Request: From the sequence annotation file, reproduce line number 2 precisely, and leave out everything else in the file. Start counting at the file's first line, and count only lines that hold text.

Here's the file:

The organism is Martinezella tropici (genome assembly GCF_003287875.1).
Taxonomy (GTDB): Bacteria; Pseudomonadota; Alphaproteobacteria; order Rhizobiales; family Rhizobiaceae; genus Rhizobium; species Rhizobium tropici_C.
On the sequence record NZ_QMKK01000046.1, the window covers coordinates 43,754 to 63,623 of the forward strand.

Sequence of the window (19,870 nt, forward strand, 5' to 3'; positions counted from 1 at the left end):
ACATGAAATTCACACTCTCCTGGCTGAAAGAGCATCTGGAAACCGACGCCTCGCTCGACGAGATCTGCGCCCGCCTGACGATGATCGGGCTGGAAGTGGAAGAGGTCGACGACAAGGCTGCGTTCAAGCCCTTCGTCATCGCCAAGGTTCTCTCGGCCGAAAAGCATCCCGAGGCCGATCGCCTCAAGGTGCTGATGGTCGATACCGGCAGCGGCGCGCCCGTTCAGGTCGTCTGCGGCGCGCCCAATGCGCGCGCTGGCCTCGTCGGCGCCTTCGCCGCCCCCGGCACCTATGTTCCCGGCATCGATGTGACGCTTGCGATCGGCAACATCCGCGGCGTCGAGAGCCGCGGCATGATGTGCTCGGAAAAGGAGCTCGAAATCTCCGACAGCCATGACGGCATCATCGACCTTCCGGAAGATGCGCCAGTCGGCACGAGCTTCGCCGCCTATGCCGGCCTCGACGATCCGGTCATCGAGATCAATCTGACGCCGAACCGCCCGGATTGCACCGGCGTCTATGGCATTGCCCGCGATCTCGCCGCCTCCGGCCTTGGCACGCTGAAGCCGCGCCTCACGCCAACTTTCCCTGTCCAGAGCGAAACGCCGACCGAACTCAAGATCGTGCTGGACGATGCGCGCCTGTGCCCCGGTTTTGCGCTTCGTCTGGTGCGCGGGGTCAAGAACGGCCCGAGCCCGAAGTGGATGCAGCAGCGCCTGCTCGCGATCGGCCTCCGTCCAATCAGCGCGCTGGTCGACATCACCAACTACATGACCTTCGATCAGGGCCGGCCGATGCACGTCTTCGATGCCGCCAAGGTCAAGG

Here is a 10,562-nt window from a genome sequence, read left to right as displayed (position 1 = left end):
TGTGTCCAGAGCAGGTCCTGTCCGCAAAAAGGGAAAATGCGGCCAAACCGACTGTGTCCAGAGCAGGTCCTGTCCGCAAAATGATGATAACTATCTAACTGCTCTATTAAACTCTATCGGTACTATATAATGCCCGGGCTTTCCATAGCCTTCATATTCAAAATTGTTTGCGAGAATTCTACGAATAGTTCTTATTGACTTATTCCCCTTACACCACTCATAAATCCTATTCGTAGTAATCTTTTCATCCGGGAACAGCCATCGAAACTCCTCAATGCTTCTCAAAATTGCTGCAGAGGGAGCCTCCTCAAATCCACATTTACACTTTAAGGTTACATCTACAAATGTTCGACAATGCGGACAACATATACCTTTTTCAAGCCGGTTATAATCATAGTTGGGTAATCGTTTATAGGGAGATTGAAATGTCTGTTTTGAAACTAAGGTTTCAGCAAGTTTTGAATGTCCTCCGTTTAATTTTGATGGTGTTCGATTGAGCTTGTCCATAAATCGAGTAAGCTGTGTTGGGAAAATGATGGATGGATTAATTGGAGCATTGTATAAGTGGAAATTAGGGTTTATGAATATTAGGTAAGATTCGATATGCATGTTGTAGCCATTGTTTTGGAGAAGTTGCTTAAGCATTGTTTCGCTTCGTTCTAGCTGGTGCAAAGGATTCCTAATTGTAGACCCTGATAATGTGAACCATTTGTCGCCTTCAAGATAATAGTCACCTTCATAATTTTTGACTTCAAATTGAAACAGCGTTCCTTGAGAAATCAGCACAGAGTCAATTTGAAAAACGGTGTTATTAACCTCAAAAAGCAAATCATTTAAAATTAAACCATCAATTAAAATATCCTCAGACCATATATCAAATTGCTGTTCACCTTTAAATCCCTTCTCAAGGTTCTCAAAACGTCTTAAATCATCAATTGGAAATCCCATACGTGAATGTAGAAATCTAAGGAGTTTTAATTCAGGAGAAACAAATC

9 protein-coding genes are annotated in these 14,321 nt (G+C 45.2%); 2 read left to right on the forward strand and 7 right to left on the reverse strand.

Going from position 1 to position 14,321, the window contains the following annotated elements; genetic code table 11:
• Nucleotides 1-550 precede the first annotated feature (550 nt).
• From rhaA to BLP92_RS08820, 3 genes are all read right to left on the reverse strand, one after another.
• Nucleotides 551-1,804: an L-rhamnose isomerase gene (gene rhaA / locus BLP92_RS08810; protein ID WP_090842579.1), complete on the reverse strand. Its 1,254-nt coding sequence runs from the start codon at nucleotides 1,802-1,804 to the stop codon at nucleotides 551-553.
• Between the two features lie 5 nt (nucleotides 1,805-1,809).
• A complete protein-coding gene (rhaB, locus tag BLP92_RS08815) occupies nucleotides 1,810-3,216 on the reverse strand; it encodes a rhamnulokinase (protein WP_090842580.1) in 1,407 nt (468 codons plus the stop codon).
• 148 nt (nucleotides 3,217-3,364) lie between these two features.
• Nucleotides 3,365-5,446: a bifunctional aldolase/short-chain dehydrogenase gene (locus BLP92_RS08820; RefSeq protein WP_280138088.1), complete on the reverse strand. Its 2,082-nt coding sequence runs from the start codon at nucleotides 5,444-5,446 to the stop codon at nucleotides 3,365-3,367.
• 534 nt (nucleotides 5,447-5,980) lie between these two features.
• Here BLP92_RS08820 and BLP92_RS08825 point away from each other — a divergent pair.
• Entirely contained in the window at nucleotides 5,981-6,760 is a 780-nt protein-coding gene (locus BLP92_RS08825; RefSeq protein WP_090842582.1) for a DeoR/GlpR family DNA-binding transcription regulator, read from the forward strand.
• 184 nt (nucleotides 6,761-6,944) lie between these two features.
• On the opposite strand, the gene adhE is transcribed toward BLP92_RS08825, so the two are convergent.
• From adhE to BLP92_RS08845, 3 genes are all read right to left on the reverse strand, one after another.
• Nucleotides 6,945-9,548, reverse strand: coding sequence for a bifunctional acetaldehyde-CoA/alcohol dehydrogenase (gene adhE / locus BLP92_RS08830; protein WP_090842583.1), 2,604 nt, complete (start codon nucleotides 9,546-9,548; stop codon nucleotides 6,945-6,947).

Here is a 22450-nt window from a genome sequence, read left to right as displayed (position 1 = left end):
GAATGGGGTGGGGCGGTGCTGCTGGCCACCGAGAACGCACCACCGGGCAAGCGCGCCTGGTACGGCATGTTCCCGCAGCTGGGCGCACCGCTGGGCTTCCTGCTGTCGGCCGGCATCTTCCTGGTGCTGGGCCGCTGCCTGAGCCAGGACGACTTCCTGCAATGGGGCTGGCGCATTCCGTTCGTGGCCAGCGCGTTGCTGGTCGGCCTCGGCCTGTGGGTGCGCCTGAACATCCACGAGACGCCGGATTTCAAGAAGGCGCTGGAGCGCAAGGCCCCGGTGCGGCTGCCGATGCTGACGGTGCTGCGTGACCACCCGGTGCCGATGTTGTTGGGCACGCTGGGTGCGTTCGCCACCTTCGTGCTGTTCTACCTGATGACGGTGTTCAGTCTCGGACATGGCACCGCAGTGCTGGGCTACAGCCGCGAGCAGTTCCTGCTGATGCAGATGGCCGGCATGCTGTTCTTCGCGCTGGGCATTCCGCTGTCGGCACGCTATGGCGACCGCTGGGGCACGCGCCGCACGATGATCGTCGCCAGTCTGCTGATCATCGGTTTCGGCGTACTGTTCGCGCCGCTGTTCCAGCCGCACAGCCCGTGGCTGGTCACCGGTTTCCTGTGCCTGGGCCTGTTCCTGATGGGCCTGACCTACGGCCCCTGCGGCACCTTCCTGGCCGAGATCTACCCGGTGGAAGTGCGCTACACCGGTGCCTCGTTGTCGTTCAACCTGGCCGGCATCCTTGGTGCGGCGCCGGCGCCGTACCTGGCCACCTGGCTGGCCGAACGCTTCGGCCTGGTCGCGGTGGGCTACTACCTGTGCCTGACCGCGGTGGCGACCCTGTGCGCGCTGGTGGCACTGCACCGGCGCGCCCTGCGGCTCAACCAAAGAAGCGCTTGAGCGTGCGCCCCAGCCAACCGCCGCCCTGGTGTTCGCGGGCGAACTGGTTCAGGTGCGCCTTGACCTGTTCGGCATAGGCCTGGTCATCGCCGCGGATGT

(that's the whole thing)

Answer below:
Taxonomy (GTDB): Bacteria; Pseudomonadota; Alphaproteobacteria; order Rhizobiales; family Rhizobiaceae; genus Rhizobium; species Rhizobium tropici_C.